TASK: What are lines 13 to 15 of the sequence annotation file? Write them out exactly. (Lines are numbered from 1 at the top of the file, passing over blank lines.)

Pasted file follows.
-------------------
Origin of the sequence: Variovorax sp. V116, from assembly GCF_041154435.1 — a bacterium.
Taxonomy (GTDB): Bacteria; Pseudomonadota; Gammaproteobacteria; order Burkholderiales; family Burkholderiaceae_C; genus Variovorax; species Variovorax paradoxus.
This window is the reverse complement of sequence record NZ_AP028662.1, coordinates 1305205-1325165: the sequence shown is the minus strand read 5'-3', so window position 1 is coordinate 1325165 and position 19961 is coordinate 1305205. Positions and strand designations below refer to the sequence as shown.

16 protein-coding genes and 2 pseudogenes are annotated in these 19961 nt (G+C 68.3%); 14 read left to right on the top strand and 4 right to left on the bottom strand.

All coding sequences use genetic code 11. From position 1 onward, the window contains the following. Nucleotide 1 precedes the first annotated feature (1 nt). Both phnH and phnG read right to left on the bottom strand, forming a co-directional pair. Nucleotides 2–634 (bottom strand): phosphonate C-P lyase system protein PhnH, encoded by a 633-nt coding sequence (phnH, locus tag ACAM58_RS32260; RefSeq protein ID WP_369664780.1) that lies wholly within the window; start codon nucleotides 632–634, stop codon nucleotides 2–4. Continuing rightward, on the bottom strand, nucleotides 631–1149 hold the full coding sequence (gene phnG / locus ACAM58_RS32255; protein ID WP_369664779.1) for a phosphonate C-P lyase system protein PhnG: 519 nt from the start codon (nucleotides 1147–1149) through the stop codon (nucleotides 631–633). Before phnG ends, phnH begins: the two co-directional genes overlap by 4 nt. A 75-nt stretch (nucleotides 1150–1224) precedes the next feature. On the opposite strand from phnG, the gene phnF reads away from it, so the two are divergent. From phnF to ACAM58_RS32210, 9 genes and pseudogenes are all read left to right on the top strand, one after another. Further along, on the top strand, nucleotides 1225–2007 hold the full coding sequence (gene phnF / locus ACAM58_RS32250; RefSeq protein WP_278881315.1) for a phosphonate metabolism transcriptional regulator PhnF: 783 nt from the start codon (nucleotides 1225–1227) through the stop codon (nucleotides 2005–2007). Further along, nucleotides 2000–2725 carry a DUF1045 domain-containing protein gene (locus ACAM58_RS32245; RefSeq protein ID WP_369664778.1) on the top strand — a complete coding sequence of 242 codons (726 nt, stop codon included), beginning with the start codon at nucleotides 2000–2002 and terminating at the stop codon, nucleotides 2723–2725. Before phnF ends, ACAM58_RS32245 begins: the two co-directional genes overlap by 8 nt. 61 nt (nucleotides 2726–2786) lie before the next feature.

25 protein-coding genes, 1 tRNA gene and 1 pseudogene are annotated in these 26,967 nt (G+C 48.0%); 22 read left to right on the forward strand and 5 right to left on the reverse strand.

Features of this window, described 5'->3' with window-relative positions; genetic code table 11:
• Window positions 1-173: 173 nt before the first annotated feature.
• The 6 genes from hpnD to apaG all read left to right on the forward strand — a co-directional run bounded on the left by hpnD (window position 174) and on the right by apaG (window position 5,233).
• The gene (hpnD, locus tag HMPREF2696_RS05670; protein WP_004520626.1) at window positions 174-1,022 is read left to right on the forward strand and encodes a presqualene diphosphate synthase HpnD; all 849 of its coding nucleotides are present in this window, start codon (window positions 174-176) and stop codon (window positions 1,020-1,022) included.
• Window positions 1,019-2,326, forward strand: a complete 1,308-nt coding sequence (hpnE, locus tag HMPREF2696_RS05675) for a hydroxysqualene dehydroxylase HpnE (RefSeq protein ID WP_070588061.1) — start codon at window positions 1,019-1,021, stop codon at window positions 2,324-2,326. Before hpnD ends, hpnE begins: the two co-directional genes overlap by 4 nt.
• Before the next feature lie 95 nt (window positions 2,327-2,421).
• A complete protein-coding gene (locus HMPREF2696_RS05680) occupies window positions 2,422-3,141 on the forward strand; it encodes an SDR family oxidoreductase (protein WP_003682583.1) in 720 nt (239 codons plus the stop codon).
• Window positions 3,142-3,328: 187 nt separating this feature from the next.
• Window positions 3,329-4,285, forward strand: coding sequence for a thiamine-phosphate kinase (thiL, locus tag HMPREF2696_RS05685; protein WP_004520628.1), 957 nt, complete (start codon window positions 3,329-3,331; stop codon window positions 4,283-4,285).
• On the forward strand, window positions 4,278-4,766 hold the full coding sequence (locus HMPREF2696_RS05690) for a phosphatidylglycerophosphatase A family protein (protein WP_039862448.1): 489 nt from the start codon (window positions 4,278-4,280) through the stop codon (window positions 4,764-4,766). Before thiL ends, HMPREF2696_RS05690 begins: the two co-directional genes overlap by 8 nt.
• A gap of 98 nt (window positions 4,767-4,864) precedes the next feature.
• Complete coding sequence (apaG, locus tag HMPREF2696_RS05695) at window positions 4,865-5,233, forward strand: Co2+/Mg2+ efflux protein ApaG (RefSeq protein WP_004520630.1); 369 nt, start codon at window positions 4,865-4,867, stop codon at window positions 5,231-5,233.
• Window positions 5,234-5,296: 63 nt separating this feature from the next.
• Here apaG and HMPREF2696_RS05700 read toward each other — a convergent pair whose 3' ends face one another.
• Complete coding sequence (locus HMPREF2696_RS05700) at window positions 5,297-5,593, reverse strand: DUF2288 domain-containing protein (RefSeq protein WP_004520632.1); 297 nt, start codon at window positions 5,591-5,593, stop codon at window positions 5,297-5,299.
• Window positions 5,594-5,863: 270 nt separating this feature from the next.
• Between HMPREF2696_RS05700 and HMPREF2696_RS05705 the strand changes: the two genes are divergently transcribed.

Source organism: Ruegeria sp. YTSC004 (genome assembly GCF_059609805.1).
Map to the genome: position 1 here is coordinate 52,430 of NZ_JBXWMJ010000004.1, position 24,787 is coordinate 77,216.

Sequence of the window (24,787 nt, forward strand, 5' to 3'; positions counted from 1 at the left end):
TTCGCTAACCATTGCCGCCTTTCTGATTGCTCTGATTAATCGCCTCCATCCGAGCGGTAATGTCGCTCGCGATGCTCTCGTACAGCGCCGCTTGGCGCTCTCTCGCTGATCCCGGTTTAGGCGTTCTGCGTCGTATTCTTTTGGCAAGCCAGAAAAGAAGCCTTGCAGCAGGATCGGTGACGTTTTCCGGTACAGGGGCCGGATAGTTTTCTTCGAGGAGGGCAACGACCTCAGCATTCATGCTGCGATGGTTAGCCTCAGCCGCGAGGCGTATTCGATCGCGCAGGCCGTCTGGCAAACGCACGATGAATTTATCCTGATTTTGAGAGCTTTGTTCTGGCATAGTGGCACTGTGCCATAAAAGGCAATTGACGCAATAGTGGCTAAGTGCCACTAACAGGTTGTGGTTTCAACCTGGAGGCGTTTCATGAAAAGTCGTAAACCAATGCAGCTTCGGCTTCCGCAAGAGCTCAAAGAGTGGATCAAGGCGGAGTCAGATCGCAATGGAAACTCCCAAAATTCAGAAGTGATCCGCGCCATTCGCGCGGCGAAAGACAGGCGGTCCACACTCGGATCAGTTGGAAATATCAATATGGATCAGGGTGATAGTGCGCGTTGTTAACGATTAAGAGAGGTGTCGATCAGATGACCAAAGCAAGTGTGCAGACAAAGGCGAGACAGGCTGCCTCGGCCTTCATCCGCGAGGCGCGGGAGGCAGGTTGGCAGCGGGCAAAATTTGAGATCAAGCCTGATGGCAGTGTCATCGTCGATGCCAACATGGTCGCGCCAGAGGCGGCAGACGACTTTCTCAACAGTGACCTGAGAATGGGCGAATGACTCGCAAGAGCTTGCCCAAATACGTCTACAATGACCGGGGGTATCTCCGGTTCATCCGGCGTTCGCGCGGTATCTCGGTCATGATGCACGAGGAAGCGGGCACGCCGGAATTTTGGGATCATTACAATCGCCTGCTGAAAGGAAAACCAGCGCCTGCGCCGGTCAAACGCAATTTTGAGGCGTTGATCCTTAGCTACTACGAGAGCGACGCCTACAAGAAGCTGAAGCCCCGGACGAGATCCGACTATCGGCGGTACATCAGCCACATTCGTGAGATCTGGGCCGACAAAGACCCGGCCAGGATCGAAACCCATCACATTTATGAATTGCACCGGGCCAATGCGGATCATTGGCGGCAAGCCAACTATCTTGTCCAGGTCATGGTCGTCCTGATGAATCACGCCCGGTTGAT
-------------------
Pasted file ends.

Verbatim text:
• A complete protein-coding gene (locus HMPREF2696_RS05680) occupies window positions 2,422-3,141 on the forward strand; it encodes an SDR family oxidoreductase (protein WP_003682583.1) in 720 nt (239 codons plus the stop codon).
• Window positions 3,142-3,328: 187 nt separating this feature from the next.
• Window positions 3,329-4,285, forward strand: coding sequence for a thiamine-phosphate kinase (thiL, locus tag HMPREF2696_RS05685; protein WP_004520628.1), 957 nt, complete (start codon window positions 3,329-3,331; stop codon window positions 4,283-4,285).